When a woman enters a bathroom there are many possibilities, each of which has its own unique response:

1. the bathroom has other occupants

pee and wash your hands.

2. the bathroom is empty

pee, and if the coast seems clear, perform other potentially noisy, smelly bodily functions. this is done AS QUIETLY as possible! handwashing when the bathroom is empty is purely optional. unlike men, we ladies don't have to have direct hand-to-genital contact to pee (we have a hand/genital toilet paper buffer zone).

3. someone enters the bathroom while you are going:

you have two options. either:

a. finish as quickly as possible and exit the bathroom while the other woman is still in the stall. even if you are not making poops, you don't want anyone to think you are by staying in the stall for a long time.

b. sit quietly and pretend she is not there (etiquette states that women do NOT acknowledge in ANY way women in other stalls). wait until the other woman is gone and continue on with your business. this is called going into "stealth mode".

4. you hear/smell someone elses noisy, smelly bodily functions:

do NOT acknowledge this in any way! the other womans dignity must be saved. finish your business and leave the bathroom as quickly as possible, AVOID CONTACT WITH THE OFFENDER AT ANY COST! if you make it out of the stall before her SKIP HANDWASHING AND EXIT THE BATHROOM.

as a side note, and a tip to the ladies: whenever possible use the handicapped stall. it is larger, and tends to be father away from the door. less people use it and so it tends to be at least marginally less gross.

The most bizarre thing about female bathroom etiquette is that the vast majority of US women seem to have a phobia about having other people hear them pee. Other women will time their urination such that it happens while you are peeing or flushing, to ensure that you are never subjected to the terrible sound of their urine hitting the water. It's very strange.

The thing about not having others hear you pee is even stronger in Japan, where they saw the need for a technical solution: in many japanese public toilets there is a device called Sound Princess (dunno if there are other brands) which will either on the press of a button or automatically, generate an artificial flushing noise. This became necessary because previously, many women used the real flushing noise for the same purpose, flushing throughout the whole business and wasting a lot of water.

Some of the "rules" I've found, at least around here:

1. Take the stall by the door, and if that's occupied, take the stall nearest the door. This means that the last stall (the handicapped stall) is usually unoccupied, and the stalls nearest it are cleaner, better supplied, etc. than all the others. As for the "advice" given above, I've rarely encountered wheelchair-using women using a public toilet (no kidding, please, I haven't!), and hence have found the extra room affords an ideal place to deal with extra-excretory activity (looking through my handbag, sneaking a quick toke, major costume changes, etc.) that might need more time and space than the usual. The stalls near it are my first choice, of course, and naturally, my spidey-sense is quick to detect anyone moving near that part of the room.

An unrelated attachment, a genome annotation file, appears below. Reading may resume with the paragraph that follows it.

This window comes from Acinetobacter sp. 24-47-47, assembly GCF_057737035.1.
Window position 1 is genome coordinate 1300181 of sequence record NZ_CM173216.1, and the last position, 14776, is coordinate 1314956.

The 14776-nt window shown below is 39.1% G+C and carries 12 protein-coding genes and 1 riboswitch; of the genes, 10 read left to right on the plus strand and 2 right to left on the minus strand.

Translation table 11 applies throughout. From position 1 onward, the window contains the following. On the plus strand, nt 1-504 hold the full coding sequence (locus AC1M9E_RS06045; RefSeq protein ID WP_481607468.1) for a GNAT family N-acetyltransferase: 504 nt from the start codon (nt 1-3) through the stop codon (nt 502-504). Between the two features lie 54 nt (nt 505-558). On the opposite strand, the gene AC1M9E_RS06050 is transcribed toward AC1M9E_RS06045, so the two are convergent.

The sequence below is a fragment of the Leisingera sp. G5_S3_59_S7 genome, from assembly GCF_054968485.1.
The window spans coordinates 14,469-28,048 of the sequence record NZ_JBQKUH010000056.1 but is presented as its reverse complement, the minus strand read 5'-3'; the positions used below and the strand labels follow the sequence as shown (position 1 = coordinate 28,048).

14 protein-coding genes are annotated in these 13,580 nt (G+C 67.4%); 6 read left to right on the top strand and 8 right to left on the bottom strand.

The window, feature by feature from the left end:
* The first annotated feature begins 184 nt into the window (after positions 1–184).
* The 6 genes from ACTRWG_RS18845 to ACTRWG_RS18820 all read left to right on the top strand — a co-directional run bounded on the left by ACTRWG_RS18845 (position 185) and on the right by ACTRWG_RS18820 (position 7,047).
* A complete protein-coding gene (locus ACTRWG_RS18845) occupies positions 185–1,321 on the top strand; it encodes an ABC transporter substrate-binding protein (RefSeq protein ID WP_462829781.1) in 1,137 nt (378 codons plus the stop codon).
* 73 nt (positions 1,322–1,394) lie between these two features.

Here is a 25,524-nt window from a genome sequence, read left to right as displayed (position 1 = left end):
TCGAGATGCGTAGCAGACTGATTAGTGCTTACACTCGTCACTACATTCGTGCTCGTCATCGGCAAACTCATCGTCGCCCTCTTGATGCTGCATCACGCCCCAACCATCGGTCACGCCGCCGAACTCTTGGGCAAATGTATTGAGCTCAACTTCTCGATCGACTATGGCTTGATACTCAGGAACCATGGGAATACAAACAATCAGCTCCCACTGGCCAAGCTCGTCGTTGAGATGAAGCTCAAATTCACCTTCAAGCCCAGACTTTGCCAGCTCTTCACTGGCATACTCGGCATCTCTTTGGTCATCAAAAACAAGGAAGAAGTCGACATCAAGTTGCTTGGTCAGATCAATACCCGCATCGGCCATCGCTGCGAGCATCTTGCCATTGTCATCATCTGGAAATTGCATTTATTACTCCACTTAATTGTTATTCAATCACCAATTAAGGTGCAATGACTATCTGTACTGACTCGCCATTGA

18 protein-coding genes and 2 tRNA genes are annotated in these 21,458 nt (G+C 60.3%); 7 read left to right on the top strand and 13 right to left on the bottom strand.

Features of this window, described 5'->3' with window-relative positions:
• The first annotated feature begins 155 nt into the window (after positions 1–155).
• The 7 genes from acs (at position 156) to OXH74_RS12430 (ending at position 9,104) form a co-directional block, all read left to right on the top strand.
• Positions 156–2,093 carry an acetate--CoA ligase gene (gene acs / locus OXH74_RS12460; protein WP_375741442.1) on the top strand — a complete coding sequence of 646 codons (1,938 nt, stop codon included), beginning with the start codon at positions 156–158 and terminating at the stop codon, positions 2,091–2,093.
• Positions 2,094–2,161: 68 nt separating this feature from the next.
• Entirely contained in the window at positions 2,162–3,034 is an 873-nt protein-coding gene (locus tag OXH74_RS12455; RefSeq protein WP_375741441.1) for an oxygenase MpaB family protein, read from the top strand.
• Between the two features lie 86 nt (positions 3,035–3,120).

2. Never acknowlege smells, sounds, or anything else in a stall, but be quick to at least smile and give a word while near the sinks. This is a) to minimize embarrassment, since it's easier to pretend that you're here for something else that way, and b) to exchange intel, small favors, etc. out of range of menfolks and other prying eyes. The resulting low-level noise keeps the attention away from stall-dwellers and onto more intriguing topics such as "Is there lipstick on my teeth?" Middle-aged and above women are more likely to do this than younger, since they're more likely to have other activities to attend to (cosmetology, hair fussing, etc.)

What backwards, paranoid, anal retentive planet do all you people come from?

There are no rules for which stall to take; just pick the first clean one with paper.

Need to pick up a tampon on the way? Go for it. Anyone who's uncomfortable with the existence of tampons is in the wrong restroom.

Speaking of which, if you're at someone else's house, be mindful of what you flush down their toilet.

Were you talking to someone who entered the restroom with you? Keep talking even when you're both sitting on your porcelain thrones, especially if it's a friend or sibling or someone you know well. The exception to this guideline occurs if the person you were talking to is someone like your new boss. You might want to wrap up the conversation before you enter a stall or let them decide whether or not to keep the conversation going and then you can pick it up as soon as you're both face to face, just for the sake of professionalism. If they're done before you or you don't want to talk at that particular moment, tell them you'll catch up with them or to just give you a minute or whatever. Don't you women have girlfriends who you go to the restroom with all the time when you're out at a restaurant or club?

For Pete's sake (and anyone else who may shake your hand at some point in time), Wash Your Hands! I don't care how often you shower or how clean you think you are; there are germs all over that stall and germs don't sit still. Did you touch the door handle? Did someone else who maybe isn't as fastidious? Did you touch the toilet or did your hands get within an inch or so of touching it? Did you touch the area near the little disposal for feminine hygiene products? That's the dirtiest area in the entire restroom.

And one more thing. The lines at women's restrooms are longer because it simply takes longer on average for a woman to use a restroom. There's no big secret to this. If men didn't have urinals and washed their hands, they'd take just as long.

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